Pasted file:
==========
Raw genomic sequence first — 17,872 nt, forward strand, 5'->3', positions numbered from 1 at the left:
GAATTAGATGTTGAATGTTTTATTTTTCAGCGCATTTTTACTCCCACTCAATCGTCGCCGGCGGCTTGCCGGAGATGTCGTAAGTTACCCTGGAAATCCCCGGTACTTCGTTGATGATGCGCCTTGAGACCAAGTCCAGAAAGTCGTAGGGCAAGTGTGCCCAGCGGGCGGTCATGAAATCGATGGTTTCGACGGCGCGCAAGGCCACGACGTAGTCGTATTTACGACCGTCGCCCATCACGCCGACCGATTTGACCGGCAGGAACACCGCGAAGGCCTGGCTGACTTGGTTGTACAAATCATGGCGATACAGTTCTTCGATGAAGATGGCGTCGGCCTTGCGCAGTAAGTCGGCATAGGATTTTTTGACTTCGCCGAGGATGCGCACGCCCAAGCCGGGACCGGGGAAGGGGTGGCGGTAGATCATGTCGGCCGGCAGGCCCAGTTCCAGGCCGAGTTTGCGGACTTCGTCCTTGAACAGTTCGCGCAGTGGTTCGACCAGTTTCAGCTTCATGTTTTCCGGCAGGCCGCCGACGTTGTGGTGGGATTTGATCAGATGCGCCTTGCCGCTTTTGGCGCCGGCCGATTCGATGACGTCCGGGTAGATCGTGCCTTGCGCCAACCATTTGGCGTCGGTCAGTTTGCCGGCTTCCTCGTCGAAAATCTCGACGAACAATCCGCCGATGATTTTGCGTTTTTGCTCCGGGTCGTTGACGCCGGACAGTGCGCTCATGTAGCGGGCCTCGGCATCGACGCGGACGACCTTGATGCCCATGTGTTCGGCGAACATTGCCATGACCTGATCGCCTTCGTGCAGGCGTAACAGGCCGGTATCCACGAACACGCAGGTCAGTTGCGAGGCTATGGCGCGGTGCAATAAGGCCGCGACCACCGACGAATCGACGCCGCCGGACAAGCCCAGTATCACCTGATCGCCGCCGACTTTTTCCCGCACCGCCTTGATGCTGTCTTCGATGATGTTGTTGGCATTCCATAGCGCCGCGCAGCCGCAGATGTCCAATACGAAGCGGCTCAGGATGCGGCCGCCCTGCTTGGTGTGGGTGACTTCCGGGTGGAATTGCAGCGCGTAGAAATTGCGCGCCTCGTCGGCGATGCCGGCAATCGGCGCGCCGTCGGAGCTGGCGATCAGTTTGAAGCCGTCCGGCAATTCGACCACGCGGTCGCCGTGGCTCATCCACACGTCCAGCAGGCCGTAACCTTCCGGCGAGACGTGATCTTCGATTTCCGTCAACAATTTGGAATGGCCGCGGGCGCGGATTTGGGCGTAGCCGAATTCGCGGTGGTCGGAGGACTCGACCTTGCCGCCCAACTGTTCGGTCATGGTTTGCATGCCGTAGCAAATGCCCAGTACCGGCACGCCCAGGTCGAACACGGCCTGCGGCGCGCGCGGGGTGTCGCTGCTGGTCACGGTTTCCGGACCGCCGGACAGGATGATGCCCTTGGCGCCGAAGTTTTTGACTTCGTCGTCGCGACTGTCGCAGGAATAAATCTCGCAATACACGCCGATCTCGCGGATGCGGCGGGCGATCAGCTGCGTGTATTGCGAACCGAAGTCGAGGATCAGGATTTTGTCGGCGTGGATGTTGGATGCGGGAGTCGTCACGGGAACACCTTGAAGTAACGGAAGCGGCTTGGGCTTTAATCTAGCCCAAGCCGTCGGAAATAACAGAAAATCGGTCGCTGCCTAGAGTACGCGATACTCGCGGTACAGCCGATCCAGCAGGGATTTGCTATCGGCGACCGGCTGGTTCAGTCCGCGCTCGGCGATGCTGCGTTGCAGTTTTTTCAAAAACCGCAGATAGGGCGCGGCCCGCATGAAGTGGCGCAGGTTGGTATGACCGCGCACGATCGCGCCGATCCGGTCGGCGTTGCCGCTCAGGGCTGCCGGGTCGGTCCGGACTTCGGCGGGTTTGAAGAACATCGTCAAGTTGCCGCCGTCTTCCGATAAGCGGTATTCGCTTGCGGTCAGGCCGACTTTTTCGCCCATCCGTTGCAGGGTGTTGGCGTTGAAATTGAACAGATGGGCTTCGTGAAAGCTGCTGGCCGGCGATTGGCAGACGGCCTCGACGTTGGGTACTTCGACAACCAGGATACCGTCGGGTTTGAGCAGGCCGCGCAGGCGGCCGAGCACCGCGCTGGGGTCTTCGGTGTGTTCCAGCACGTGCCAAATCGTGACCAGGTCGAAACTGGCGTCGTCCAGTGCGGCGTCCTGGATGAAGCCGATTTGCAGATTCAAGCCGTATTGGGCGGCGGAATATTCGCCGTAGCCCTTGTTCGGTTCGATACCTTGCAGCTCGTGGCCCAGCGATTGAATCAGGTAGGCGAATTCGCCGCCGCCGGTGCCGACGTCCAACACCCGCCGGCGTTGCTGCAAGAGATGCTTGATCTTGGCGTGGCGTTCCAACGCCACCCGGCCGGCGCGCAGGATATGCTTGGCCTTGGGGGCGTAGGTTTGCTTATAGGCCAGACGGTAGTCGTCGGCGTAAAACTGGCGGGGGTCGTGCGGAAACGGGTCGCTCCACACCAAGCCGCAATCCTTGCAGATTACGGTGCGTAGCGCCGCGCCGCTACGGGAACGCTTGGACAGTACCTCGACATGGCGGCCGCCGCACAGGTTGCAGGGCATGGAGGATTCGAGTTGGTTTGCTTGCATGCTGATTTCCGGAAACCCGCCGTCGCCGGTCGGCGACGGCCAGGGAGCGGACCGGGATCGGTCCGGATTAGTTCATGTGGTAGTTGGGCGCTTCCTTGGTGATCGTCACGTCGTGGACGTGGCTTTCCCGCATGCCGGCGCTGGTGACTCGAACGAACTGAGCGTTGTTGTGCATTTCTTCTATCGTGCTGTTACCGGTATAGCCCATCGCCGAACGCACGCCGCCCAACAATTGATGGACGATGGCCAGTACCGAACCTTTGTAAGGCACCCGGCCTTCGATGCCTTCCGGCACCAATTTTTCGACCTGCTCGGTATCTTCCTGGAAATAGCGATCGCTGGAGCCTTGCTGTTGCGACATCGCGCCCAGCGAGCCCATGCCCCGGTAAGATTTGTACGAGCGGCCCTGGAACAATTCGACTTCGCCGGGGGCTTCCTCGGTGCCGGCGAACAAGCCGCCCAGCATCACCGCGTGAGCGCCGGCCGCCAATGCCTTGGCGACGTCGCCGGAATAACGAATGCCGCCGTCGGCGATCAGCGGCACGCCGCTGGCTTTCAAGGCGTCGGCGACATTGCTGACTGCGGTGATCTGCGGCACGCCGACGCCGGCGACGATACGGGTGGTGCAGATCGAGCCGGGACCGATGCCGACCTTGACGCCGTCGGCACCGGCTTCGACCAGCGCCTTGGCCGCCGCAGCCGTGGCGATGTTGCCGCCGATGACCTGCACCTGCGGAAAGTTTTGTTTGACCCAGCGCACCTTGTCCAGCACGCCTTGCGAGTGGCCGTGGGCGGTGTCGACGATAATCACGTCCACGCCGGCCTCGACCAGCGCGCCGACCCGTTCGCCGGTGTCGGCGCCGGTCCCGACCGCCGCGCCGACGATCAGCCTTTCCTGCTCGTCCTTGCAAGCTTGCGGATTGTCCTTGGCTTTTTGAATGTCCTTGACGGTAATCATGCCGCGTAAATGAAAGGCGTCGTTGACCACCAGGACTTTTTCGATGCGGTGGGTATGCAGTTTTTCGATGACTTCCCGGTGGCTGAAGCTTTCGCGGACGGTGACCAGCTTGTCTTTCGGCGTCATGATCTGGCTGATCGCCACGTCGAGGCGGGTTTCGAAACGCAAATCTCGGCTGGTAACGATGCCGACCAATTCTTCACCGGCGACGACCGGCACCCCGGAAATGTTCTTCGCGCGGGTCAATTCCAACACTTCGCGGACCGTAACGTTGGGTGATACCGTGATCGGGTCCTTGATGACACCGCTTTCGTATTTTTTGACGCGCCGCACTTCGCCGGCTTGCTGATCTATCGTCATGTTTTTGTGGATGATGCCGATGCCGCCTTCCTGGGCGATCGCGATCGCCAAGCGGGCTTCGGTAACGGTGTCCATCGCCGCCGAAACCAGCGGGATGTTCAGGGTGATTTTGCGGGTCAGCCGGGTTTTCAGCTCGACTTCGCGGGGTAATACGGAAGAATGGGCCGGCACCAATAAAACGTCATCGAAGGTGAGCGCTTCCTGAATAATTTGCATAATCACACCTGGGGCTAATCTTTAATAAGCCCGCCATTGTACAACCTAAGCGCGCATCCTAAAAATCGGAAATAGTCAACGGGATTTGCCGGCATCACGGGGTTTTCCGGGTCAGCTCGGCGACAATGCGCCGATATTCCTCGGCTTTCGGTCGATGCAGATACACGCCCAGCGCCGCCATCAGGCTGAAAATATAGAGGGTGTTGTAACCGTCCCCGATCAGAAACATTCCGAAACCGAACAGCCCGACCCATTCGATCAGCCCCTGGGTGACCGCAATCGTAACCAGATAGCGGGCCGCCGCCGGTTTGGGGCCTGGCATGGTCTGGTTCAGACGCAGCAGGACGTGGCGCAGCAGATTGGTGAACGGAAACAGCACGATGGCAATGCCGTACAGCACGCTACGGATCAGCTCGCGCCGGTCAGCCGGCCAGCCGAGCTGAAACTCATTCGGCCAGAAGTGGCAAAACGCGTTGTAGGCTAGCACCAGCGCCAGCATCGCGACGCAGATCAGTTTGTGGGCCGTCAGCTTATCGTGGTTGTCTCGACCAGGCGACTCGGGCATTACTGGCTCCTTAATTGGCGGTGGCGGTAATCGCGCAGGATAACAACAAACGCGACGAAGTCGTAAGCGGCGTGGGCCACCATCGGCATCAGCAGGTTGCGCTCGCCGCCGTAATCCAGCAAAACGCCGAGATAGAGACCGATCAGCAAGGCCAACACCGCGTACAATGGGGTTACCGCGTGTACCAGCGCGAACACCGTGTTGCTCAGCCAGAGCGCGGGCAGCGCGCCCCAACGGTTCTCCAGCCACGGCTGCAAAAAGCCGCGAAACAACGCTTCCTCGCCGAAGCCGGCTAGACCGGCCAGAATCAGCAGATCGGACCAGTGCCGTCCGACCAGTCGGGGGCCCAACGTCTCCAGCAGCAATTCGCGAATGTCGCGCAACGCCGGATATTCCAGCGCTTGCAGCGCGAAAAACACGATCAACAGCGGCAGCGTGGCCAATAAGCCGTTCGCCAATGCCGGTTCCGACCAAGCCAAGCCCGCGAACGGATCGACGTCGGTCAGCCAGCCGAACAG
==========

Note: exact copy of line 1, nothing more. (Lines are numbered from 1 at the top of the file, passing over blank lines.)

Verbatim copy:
Raw genomic sequence first — 17,872 nt, forward strand, 5'->3', positions numbered from 1 at the left: